Many people in Bible times had the name Jehoash, or Joash in its shorter form (e.g. Judg 6:29-31; 1 Chron 4:22; 7:8; 12:3; 27:28; 2 Chron 18:25). The most important of them all were the two kings who ruled during the time of the divided kingdom, one over Judah and the other over Israel. To avoid confusion, Jehoash of Judah is often referred to as Joash. When his father Ahaziah was killed, the mother of Ahaziah killed Ahaziah’s children and seized the throne of Judah. This woman, Athaliah, the daughter of Ahab and Jezebel, then established her parents’ Baalism in Judah. The only child to escape her massacre was the year-old Joash, who was rescued by his aunt (wife of the high priest) and brought up secretly in the temple. After six years the high priest led a successful revolution that saw Athaliah killed, Baalism removed, and the child Joash placed on the Davidic throne (835 BC; 2 Kings 11:1-21). The most influential person in Judah at that time was Jehoiada the high priest, who trained and instructed Joash.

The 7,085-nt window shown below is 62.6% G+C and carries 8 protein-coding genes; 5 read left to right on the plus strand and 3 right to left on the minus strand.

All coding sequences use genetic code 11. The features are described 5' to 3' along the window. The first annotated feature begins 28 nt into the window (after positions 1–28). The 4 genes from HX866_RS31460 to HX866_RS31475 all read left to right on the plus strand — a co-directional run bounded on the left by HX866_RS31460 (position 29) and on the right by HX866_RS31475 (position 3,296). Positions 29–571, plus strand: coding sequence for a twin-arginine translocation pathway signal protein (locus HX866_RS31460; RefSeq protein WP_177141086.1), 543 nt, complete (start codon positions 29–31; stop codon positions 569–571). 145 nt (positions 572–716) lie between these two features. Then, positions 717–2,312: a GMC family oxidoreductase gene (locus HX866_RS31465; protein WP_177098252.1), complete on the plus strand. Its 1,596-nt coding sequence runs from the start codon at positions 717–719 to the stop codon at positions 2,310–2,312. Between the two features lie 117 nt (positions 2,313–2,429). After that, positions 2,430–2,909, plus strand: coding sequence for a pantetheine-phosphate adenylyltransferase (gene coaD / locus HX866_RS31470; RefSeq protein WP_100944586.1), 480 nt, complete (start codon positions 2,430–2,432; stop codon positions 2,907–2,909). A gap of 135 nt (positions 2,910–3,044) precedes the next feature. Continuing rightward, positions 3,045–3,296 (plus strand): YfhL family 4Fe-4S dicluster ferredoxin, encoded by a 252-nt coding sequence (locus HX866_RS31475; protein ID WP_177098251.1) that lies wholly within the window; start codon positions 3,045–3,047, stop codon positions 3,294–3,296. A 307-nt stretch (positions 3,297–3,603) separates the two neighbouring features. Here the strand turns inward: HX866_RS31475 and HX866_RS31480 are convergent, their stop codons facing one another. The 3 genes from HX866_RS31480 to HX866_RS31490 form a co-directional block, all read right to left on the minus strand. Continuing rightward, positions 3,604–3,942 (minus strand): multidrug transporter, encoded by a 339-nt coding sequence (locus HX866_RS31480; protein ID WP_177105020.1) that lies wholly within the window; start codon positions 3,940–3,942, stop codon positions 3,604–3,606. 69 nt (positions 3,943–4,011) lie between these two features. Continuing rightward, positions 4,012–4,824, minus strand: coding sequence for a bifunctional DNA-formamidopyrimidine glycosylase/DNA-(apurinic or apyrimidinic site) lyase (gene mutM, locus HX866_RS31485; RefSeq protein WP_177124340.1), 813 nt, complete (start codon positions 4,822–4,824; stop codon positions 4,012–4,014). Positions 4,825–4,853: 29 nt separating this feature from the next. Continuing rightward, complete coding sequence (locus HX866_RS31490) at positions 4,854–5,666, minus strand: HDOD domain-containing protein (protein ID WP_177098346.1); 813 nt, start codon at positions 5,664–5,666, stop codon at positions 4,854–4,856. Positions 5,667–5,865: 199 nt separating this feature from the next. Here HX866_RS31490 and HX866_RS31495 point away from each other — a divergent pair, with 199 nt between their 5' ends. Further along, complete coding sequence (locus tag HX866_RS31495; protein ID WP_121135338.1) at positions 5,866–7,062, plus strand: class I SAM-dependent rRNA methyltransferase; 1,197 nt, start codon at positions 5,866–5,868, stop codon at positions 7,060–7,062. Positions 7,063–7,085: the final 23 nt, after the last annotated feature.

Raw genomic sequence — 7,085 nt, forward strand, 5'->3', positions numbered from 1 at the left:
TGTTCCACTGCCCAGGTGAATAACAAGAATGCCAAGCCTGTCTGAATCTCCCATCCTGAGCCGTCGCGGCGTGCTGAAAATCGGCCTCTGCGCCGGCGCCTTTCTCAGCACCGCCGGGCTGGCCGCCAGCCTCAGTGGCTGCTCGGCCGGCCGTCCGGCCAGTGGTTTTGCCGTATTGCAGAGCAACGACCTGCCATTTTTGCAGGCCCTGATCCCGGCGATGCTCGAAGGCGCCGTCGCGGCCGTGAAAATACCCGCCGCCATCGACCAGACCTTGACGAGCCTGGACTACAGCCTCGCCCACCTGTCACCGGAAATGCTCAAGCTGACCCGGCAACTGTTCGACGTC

Because of Jehoiada’s influence, Joash matured into a good king (2 Kings 12:2; 2 Chron 24:2-3). When he found inefficiency, and possibly dishonesty, among those responsible for repairing the temple, Joash acted decisively to have the work completed promptly (2 Kings 12:4-16; 2 Chron 24:4-14). After Jehoiada’s death, Joash and his people drifted into idolatry and even killed a priest who rebuked them (2 Chron 24:15-22). God’s judgment fell upon Judah in the form of a costly invasion by Syria. Joash was assassinated by his own soldiers and was not even given a royal funeral (2 Kings 12:17-21; 2 Chron 24:23-27). Jehoash of Israel came to the throne at a time when Syria was crushing his country (798 BC; 2 Kings 13:7-9). Though unfaithful to God, he respected God’s prophet Elisha (2 Kings 13:11,14). In three battles against Syria he regained much of Israel’s lost territory, and only lack of faith stopped him from regaining a lot more (2 Kings 13:15-19,25). He was chiefly remembered for a battle with Judah that he tried to avoid. In a stunning victory he plundered Jerusalem and taught the arrogant Judean king a timely lesson (2 Kings 13:12; 14:8-14).

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